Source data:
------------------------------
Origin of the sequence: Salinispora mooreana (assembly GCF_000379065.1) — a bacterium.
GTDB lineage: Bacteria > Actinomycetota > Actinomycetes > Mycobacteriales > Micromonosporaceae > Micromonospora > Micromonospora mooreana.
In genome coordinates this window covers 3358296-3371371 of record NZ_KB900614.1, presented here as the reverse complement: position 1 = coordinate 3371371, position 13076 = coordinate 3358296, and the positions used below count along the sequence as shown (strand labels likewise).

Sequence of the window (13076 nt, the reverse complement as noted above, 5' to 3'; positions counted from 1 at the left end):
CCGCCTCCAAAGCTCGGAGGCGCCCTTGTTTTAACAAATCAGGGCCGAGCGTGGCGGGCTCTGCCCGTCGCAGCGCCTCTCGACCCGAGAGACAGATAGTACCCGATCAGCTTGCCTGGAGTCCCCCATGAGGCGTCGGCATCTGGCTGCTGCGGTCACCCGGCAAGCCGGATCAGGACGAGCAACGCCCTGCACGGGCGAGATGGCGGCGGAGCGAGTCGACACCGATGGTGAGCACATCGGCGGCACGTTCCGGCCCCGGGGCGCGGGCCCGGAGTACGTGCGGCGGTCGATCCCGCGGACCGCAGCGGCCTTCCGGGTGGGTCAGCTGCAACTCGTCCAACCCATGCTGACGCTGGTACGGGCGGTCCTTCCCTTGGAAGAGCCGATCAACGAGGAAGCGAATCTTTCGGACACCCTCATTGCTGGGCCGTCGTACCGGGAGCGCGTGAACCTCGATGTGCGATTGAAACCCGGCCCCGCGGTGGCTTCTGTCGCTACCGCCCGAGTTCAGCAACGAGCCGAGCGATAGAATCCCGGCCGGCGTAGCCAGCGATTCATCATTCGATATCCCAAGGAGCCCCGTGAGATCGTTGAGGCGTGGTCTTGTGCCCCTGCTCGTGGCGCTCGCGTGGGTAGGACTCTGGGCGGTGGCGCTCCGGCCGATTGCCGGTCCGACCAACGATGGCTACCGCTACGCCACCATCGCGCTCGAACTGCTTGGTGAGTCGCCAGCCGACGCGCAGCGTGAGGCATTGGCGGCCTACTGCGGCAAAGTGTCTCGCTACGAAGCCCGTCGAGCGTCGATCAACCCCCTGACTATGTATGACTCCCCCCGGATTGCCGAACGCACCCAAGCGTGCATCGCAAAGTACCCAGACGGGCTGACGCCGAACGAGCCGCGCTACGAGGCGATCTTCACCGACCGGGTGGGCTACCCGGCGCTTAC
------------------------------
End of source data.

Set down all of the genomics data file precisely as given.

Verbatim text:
Origin of the sequence: Salinispora mooreana (assembly GCF_000379065.1) — a bacterium.
GTDB lineage: Bacteria > Actinomycetota > Actinomycetes > Mycobacteriales > Micromonosporaceae > Micromonospora > Micromonospora mooreana.
In genome coordinates this window covers 3358296-3371371 of record NZ_KB900614.1, presented here as the reverse complement: position 1 = coordinate 3371371, position 13076 = coordinate 3358296, and the positions used below count along the sequence as shown (strand labels likewise).

Sequence of the window (13076 nt, the reverse complement as noted above, 5' to 3'; positions counted from 1 at the left end):
CCGCCTCCAAAGCTCGGAGGCGCCCTTGTTTTAACAAATCAGGGCCGAGCGTGGCGGGCTCTGCCCGTCGCAGCGCCTCTCGACCCGAGAGACAGATAGTACCCGATCAGCTTGCCTGGAGTCCCCCATGAGGCGTCGGCATCTGGCTGCTGCGGTCACCCGGCAAGCCGGATCAGGACGAGCAACGCCCTGCACGGGCGAGATGGCGGCGGAGCGAGTCGACACCGATGGTGAGCACATCGGCGGCACGTTCCGGCCCCGGGGCGCGGGCCCGGAGTACGTGCGGCGGTCGATCCCGCGGACCGCAGCGGCCTTCCGGGTGGGTCAGCTGCAACTCGTCCAACCCATGCTGACGCTGGTACGGGCGGTCCTTCCCTTGGAAGAGCCGATCAACGAGGAAGCGAATCTTTCGGACACCCTCATTGCTGGGCCGTCGTACCGGGAGCGCGTGAACCTCGATGTGCGATTGAAACCCGGCCCCGCGGTGGCTTCTGTCGCTACCGCCCGAGTTCAGCAACGAGCCGAGCGATAGAATCCCGGCCGGCGTAGCCAGCGATTCATCATTCGATATCCCAAGGAGCCCCGTGAGATCGTTGAGGCGTGGTCTTGTGCCCCTGCTCGTGGCGCTCGCGTGGGTAGGACTCTGGGCGGTGGCGCTCCGGCCGATTGCCGGTCCGACCAACGATGGCTACCGCTACGCCACCATCGCGCTCGAACTGCTTGGTGAGTCGCCAGCCGACGCGCAGCGTGAGGCATTGGCGGCCTACTGCGGCAAAGTGTCTCGCTACGAAGCCCGTCGAGCGTCGATCAACCCCCTGACTATGTATGACTCCCCCCGGATTGCCGAACGCACCCAAGCGTGCATCGCAAAGTACCCAGACGGGCTGACGCCGAACGAGCCGCGCTACGAGGCGATCTTCACCGACCGGGTGGGCTACCCGGCGCTTAC